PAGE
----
General Chapter Nails it Again

The Baseball Bloggers Alliance is a little behind in posting award winners, but the final award, the Stan Musial, will be announced on Monday, October 24. The General Chapter has already released its official ballot, and once again, they got it right. If there’s one voting body whose baseball awards I trust, it’s this group, not just because I’m a member, but because its members seem to take their charge seriously. There’s very little bias involved, as none of the voters write exclusively about one team. The group brings a good mix of advanced statistical analysis and more traditional methods of evaluation, but based on this year’s results, the advanced stats seem to validate their choices.

In the National League, the General Chapter named Matt Kemp the league’s top player. Ryan Braun had a case, if you prefer a player whose team made the playoffs, but the General Chapter recognized the better player despite his teammates’ shortcomings. Braun finished second, followed by Justin Upton, Joey Votto, and Prince Fielder.

In the American League, Jose Bautista will be at the top of our ballot after being listed first on 10 of 21 ballots. Jacoby Ellsbury finished a closer second than Braun, only garnering five first place votes, but getting 10 second place nods. I know a lot of my peers also struggled with ranking Bautista and Ellsbury, as they brought such similar value in such different ways. Curtis Granderson finished third, and while he was lower on my ballot, this is a justifiable position if we question the defensive metrics that rated him poorly this year. Miguel Cabrera and Justin Verlander rounded out the top five.

This ballot is not without its quirks. Michael Morse (3.4 fWAR) and Ryan Howard (1.6) were each named on multiple ballots, suggesting that the almighty RBI may still carry a little too much weight with some chapter members. Victor Martinez (2.9) got a first place vote in the AL, while, not surprisingly, being left off every other ballot completely. Even Casey Kotchman (2.8) found his way to a ballot. After requiring that members post their ballots on their blogs for the earlier awards, General Chapter chief William Tasker let bloggers vote anonymously on this one, so these ballots may remain a mystery.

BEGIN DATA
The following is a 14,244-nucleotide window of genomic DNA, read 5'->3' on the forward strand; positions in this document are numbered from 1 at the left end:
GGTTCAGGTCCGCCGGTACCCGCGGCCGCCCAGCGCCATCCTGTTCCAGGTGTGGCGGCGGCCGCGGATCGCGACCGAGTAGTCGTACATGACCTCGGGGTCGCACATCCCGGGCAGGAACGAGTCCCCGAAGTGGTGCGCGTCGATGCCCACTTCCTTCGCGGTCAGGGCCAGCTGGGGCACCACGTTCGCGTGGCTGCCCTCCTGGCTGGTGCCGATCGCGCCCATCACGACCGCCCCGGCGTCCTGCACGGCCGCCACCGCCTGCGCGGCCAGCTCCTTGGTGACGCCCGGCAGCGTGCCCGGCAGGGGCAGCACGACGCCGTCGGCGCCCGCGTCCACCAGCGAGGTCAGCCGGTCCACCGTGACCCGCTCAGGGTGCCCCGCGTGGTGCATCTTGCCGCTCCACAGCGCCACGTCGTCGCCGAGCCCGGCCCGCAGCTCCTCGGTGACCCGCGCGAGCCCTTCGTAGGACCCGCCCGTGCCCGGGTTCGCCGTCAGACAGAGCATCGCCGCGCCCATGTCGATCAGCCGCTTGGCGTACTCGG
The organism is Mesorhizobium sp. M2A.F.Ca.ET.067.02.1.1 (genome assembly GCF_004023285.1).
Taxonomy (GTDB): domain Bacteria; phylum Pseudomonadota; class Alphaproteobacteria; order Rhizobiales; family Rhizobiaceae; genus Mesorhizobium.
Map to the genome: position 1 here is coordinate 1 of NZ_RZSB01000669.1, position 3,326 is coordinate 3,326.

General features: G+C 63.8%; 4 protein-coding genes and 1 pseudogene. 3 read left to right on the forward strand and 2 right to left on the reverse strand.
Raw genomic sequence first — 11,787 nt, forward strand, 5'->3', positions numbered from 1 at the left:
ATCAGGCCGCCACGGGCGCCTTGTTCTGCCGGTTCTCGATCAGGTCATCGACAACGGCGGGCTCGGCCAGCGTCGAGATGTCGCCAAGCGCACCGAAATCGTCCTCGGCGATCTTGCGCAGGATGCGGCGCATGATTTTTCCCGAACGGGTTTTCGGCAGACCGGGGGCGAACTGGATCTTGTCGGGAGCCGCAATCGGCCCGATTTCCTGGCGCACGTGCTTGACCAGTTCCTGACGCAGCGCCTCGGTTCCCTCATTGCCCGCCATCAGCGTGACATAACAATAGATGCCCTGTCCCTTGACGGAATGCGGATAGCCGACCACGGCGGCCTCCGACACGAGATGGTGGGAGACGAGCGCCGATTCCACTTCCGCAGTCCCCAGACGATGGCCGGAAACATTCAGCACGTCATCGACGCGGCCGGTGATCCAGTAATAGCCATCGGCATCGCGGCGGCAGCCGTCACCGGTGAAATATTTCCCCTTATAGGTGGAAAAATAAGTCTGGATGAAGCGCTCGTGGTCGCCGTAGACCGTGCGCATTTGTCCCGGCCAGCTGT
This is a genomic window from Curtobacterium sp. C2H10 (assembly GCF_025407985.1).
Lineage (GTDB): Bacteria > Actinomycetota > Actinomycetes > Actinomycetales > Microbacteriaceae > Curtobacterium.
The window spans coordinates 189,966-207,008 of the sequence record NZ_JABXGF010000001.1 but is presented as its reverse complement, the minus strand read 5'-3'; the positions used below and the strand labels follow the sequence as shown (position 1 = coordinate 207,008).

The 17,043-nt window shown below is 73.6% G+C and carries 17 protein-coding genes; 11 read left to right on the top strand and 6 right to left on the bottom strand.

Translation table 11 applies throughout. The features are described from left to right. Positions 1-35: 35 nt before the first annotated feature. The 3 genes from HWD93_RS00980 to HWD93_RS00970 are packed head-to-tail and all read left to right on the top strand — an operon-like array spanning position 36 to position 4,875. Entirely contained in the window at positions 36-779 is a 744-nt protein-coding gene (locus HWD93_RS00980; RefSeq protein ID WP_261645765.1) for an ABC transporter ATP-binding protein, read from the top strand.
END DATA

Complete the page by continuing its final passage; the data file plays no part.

Another blogger writing this same piece may question two of my choices. I was one of only two bloggers to name Cincinnati second baseman Brandon Phillips on my ballot, and the only one to rank him as high as eighth. I’ll admit to a bit of gamesmanship on this one, as I had seen a few ballots that severely underrated defense and decided to give extra props to the NL’s best defensive second baseman. In the AL, no one but Replacement Level named Mike Napoli anywhere in the top ten. I had him sixth, as I was tasked with naming the leagues “top” players, and when Ron Washington let Napoli play, he may have been the best player in the AL. I suspect he missed several ballots because he didn’t accumulate enough plate appearances to qualify for the batting title, which means a quick sort of most WAR or OPS leaderboards probably didn’t include Napoli’s name despite his 5.6 fWAR season.

These quirks are part of what makes the Alliance’s award voting great. While every voter has his own idea of what a top player is, consensus speaks loudly when the group takes its charge very seriously. Even if most of us start our process by checking out the WAR leaderboards, the two different WAR calculations let us all decide which formula we prefer and how to reconcile the difference, and what adjustments we need to make to recognize catcher defense and other shortcomings of the stat.

In the end, the General Chapter continues to reward the best players. Let’s hope the BBWAA does the same.

This entry was posted in Blue Jays, Dodgers, Postseason Awards. Bookmark the permalink.

6 Responses to General Chapter Nails it Again

  1. I do like, for the most part, how the General Chapter has been voting. There are a few things that bothered me like 25 ballots with Granderson’s name but only 23 with Bautista, 21 with Ellsbury, and Braun was left off two ballots as well.

    • Bryan says:

      Good point. I really like the final results, but there does seem to be something amiss when only 21 first place ballots are cast but Granderson shows up 25 times. I’ve seen some voters rank ten players total between the two leagues, so I’m guessing we counted raw rankings in that case, rather than treating them like two individual ballots. See ballcaps for an example, where Cabrera was the top AL player named, but doesn’t get a first place vote.

  2. Pingback: BBA General Chapter Links « MLB Dirt

  3. Yes, even though voters were asked to name ten names for each league, some only offered one name in each or five in each, etc. When dealing with this large a crowd, you’ll always find folks who don’t always color inside the lines.

    • Bryan says:

      William, thanks for clarifying. I’m curious as to why those ballots that only listed five AL players didn’t just get shifted up so that players were ranked 1 through 5, rather than 2, 3, 4, 8, 10 or however they showed up.

      I don’t think a change in methodology would have much effect on the results, which I think we can all agree were excellent. Thanks for compiling, as always.

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